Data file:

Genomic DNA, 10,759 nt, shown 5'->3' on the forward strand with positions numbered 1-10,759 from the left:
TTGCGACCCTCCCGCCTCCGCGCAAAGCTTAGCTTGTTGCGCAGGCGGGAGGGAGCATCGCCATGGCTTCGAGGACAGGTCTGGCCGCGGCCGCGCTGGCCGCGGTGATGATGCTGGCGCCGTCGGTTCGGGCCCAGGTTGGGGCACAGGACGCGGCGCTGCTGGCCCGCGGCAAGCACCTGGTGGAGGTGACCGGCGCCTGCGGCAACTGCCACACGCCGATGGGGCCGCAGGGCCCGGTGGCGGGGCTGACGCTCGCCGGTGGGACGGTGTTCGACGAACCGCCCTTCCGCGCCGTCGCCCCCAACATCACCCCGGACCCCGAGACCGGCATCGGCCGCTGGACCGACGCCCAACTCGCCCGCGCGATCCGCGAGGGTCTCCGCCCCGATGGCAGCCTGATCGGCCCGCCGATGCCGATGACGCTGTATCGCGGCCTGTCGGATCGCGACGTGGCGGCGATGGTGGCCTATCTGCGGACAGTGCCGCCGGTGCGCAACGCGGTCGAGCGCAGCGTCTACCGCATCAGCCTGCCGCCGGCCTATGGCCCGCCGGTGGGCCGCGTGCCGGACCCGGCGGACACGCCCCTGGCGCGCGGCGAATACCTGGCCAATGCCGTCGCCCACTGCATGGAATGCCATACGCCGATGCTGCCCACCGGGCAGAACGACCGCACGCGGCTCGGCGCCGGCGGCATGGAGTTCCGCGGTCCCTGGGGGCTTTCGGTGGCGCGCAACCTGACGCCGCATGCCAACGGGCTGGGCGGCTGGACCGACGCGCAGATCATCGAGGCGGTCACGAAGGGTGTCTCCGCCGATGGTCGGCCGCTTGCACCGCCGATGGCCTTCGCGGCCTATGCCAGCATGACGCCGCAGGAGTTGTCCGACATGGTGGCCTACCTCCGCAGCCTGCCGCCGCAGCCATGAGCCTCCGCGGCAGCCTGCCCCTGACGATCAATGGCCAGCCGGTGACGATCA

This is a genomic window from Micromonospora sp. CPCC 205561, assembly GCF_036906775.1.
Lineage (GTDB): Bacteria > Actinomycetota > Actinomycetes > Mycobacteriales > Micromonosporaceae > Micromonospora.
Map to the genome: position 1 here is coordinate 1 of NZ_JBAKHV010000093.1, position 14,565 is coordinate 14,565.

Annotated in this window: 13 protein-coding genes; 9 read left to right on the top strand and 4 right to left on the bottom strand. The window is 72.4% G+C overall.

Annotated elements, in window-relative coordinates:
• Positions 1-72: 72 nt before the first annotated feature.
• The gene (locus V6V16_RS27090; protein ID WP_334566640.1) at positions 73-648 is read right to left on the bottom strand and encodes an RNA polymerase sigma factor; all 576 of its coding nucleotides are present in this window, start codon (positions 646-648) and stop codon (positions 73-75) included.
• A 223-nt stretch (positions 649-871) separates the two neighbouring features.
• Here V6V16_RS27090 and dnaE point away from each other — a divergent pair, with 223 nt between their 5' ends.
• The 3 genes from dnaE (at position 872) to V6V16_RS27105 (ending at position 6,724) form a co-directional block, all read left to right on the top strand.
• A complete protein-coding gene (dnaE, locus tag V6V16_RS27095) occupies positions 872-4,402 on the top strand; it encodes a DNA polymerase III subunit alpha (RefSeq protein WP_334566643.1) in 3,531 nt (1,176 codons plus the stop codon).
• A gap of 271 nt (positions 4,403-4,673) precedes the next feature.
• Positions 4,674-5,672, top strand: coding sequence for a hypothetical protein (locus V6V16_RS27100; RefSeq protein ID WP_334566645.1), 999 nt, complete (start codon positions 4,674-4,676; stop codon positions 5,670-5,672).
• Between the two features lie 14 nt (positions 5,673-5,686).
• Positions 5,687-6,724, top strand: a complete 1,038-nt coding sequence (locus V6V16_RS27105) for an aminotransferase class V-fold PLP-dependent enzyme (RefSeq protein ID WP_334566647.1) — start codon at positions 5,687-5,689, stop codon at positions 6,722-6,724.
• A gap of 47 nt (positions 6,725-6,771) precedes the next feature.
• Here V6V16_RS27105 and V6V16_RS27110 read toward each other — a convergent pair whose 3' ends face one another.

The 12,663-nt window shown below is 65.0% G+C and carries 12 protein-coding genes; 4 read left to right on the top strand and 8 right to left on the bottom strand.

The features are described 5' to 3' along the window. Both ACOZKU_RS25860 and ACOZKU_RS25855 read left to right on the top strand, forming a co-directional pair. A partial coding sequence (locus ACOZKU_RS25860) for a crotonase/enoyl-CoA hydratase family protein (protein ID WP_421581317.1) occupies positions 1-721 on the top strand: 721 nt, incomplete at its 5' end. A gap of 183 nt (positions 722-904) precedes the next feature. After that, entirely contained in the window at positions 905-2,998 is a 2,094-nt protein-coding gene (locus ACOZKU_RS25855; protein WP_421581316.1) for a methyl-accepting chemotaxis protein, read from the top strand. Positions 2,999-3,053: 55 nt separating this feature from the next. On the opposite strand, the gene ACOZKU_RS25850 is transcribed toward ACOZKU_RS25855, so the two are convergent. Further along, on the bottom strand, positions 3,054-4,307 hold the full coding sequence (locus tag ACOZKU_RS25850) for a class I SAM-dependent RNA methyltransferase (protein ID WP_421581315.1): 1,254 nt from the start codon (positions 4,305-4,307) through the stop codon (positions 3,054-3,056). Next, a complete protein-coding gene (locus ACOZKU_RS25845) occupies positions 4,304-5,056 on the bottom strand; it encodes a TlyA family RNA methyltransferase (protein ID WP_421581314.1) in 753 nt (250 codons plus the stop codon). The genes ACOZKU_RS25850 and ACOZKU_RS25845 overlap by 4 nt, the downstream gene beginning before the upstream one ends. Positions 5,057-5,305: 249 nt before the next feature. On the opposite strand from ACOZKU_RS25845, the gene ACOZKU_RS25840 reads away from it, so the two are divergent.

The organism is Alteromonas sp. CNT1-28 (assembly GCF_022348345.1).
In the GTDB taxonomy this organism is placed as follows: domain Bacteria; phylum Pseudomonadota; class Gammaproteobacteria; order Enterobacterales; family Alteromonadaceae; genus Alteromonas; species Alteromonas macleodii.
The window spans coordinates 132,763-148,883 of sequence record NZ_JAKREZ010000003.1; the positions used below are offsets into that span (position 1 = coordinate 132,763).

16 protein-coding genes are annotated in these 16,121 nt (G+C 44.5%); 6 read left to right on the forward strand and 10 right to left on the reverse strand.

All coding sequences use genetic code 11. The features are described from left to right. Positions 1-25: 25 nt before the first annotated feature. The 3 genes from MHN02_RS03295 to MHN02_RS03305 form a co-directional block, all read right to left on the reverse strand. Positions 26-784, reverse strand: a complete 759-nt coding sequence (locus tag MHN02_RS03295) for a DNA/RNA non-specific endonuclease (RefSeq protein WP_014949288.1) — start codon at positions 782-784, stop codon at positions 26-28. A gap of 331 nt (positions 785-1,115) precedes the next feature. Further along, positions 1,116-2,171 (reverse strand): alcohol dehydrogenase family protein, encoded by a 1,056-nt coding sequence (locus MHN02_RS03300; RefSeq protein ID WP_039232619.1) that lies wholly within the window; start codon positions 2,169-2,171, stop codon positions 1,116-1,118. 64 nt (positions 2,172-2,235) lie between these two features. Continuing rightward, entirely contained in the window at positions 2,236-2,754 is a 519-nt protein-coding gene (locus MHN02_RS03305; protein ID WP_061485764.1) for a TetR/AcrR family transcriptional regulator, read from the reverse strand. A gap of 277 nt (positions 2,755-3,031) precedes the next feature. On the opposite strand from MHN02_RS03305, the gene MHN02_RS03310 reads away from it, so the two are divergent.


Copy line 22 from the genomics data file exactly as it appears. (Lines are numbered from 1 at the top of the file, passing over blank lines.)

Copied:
The organism is Alteromonas sp. CNT1-28 (assembly GCF_022348345.1).